Gujaratis long for social, traditional bonding
For the businessoriented Gujarati community, Chandigarh lacks factors needed for an emerging business and cultural hub. Though they have tasted success in their respective fields, the close-knit community longs for social and traditional bonding, and feels residents are indifferent and socially distant.chandigarh Updated: Oct 22, 2013 11:53 IST
For the businessoriented Gujarati community, Chandigarh lacks factors needed for an emerging business and cultural hub.
Though they have tasted success in their respective fields, the close-knit community longs for social and traditional bonding, and feels residents are indifferent and socially distant.
The soft-spoken community addresses each other as ‘bhai,’ while for women, it is ‘behan’.
The community members set foot in the city in the late 70’s.
Today, their population is nearly 2,000. While a majority of them arrived in search of jobs, they ended up doing their own businesses.
Hindus and Jains, which are a majority in the Tricity, are predominantly vegetarians. Gujarati cuisine follows the traditional Indian full meal structure of rice, cooked vegetables, lentil dal or curry and roti.
In 1975, the community formed the Gujarati Mandal to promote, socialise and fraternise the cultural interests of nonresident Gujaratis in the region.
During the tenure of Gujarati Jaisukh Lal Hathi as the Governor of Punjab (September 1977 to July 1981), land was allotted to the community in Sector 24 for the Gujarat Bhawan, which was constructed in 1984.
Dandiya Raas is the most popular dance form of Gujarat, which is performed throughout the country during the Navratri festival. The festival is celebrated to pay homage to the nine incarnations of Mata Amb, the Mother Goddess.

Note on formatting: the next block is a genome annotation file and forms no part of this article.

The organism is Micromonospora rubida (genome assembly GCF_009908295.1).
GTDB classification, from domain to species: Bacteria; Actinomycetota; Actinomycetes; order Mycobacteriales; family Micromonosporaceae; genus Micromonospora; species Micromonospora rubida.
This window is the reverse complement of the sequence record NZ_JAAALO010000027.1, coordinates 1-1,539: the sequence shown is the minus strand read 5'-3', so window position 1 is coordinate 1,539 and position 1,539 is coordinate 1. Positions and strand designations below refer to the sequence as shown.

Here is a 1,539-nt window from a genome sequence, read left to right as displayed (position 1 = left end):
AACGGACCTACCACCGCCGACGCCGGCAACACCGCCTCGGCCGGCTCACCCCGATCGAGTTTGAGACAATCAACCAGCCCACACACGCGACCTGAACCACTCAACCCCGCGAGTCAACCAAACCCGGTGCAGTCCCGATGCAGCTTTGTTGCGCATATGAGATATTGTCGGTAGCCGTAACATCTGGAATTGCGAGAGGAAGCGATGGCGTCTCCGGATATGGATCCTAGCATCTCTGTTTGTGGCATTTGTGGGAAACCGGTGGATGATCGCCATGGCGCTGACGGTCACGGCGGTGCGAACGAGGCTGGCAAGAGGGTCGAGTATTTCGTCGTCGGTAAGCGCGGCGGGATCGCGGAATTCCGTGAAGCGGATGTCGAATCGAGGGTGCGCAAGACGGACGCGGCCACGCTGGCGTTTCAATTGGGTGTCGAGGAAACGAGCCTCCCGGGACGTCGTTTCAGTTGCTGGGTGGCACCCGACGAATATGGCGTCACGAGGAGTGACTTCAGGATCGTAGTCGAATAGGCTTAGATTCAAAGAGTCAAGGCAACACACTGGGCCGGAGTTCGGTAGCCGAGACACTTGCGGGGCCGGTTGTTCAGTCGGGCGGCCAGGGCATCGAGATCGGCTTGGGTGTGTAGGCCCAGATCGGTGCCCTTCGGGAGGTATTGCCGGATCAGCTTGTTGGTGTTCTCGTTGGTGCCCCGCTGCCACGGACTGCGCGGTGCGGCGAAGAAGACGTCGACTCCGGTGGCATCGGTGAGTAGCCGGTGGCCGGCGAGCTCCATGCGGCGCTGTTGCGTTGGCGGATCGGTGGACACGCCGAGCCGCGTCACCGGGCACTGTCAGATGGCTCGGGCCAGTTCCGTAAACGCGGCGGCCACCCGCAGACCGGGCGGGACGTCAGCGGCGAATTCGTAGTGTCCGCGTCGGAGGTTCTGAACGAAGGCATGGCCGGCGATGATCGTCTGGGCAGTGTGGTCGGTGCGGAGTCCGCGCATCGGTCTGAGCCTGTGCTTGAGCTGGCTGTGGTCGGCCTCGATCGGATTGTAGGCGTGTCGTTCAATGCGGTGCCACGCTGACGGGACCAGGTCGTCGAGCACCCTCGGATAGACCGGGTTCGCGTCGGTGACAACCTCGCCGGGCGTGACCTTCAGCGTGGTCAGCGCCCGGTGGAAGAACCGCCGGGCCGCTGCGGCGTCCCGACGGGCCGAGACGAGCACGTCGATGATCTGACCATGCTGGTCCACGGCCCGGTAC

Garba Raas is a popular folk dance of Gujarat. The dance is said to have an ancient origin. Like the credit for popularising Ras Leela goes to Lord Krishna, the credit for promoting Garba goes to Usha, the grand daughter-in-law of Shri Krishna.
Some of the popular dishes of Gujarat are ‘Khaman Dhokla’ — a salty steamed cake; ‘Oondhiya’ — a vegetarian dish with potato, brinjal, green beans and other vegetables cooked in an earthenware pot in the fire; ‘Khichdi’ — mixture of lentil and rice; ‘ Kadhi’ — savoury yoghurt curry with chopped vegetables and variety of spices and ‘Debra’ — flour mixed with spinach and yoghurt etc.
Vat Savitri is the most popular festival and celebrated in the month of June. On this day, women pray for the prosperity and longevity of their husbands by tying threads around a banyan tree (wata), known as Peepal Puja, on this day.
It honours Savitri, the legendary wife who rescued her husband’s soul from the ruler of the departed Yama.
Jayesh Mehta, general secretary of the Gujarati Mandal, who came to the city in 1995 and runs a business of electrical and submersible wires, said, “Though Chandigarh is a well-planned city, people are socially distant. Here people don’t come forward to help each other unlike our community.”
VG Chhatralia, chairperson of the Gujarati Mandal, arrived here in 1983 and started working with a glass company. He later set up his own glass factory in Derabassi about 10 years ago.
Chhatralia says one of the reasons why Gujaratis are successful in business is due to their habit of saving. “Also, we people don’t mind doing any work to earn money. Chandigarh is a modern city with all basic amenities. Our children speak fluent Punjabi and Hindi,” he said.